August 5, 2009 > A toast to youth leadership
A toast to youth leadership
By Ritu Jha
Photos By Ritu Jha
Redding resident Jenny Lai felt her mission was "accomplished" at the 2009 Toastmasters Youth Leadership Program Graduation, hosted on July 25 by the Citizens for Better Community.
Lai has to travel four hours every Saturday to Fremont, which she hated in the beginning. "I have to wake-up at three o'clock in the morning to attend the class," said Lai to the gathered audience.
The fear of speaking in front of people was gone; she was not nervous. Lai said she thought she could not do it; but after the completion of her first year, she is thinking of enrolling again in next year's program.
The Toastmasters Youth Leadership program is part of Toastmasters International, which is organized locally by Citizens for Better Community. The classes are held once a year, during the summer, for five weeks. The program started 12 years ago in the Tri-Cities area and has been growing since that time.
"I see this program is growing in our area because lots of parents are becoming aware about it," said Irene Yung, the Youth Master program director.
"The Program is for high school students", Yung said. "When the youth leadership program started, there were only two classes and now we have four classes with 60 students enrolled."
There are four coaches and four assistant coaches in addition to guest speakers who are invited to work with the students. "They coach them in public speaking, leadership, communication, and how to be organized; when to say yes and when to say no," says Yung.
She added that the leadership program is good for students, teaching them how to do projects and is good practice for their future interviews.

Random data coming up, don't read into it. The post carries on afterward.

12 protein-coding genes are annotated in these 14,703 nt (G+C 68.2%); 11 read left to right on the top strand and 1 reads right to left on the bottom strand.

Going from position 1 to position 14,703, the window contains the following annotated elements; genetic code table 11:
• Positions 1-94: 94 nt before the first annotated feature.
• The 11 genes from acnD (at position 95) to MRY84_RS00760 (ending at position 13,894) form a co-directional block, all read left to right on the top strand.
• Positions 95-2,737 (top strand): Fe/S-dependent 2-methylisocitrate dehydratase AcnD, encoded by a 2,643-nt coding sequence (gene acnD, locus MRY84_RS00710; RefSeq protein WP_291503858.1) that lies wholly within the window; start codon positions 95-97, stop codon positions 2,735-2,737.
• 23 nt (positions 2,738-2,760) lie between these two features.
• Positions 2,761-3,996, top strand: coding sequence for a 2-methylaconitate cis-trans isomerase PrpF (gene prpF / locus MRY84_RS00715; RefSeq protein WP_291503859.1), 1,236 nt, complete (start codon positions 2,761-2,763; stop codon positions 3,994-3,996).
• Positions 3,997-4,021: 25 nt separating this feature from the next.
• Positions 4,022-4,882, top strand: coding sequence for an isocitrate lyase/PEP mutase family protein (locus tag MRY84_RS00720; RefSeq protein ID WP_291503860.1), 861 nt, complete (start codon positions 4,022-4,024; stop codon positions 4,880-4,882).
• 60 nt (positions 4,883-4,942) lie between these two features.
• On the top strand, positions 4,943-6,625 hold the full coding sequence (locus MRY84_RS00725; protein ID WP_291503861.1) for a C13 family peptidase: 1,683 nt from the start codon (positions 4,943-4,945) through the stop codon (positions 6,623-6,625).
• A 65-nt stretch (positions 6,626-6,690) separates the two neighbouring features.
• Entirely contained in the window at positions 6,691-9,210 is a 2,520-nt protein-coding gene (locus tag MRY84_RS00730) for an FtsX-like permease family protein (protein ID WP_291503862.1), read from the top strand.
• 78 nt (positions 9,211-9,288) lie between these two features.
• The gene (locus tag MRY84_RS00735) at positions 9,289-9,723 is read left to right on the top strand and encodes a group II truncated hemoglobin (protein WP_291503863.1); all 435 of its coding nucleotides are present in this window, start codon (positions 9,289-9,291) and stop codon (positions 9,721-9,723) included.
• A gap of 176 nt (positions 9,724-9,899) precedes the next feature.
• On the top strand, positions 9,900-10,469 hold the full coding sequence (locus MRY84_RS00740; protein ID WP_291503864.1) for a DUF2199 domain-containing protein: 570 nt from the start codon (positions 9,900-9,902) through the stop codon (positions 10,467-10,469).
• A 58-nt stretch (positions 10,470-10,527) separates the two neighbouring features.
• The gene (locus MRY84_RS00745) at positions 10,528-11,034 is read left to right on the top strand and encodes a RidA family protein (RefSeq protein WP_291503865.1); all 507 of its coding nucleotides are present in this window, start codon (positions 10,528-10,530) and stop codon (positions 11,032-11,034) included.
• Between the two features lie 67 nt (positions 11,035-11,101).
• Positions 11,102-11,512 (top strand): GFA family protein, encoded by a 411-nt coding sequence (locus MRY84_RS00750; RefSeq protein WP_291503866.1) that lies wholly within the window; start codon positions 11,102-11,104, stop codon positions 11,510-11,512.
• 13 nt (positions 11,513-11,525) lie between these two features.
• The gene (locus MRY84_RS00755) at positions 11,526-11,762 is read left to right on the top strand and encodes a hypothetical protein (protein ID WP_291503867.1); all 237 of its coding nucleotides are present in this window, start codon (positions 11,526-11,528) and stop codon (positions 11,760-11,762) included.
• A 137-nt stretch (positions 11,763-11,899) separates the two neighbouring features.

"It helped me to speak well," said Kevin Cheng, who won the Best Speaker award at the graduation ceremony. He mentioned that the class helped him take a big load off his shoulders because he learned to speak in public with ease.
Fourteen-year-old Katrina Ng, a student at American High School, received an award for the Best Table Topics. She said, "At first I thought it would be boring. But teachers and their patience made me like the class."
"My speech improved a lot and I started to like it. When I started winning the ribbons I got excited," added Ng.
Rachel Chang, 17, a student at Mission San Jose High School who received the award for the Best Evaluator said, "The class was very effective and the coaches were all professional. They taught different techniques to engage the audience."
"I am not as nervous to go and talk in front of people as I was five weeks ago," said Chang.
"She is more confident than before. Earlier she was shy; now she is not," said Chang's mother, Stella Chang.
Marcia Wang, the mother of 16-year-old Lawrence Wang, said, "My son did not like public speaking, but it is surprising that now he is learning."
"I am an honest and open guy," said Lawrence Wang. He added, "I am not a serious speaker but I have opened up the possibilities."
Head coach Albert Mo, said, "We provide very intensive three hour classes. The program focuses on speech, body language, voice and words. We really let the students have all the opportunities to speak to maximize their leadership skills."
Another coach, former Fremont Vice Mayor Steve Cho, experienced working with the students for the first time. "While working with these young people, I have learned things that I can apply to the future class."
Cho said that if he gets involved with the program again next year, he will establish a lesson plan from day one. He explained that the class is not only about leadership. "I want them to feel comfortable and overcome their fear of standing up and making a presentation."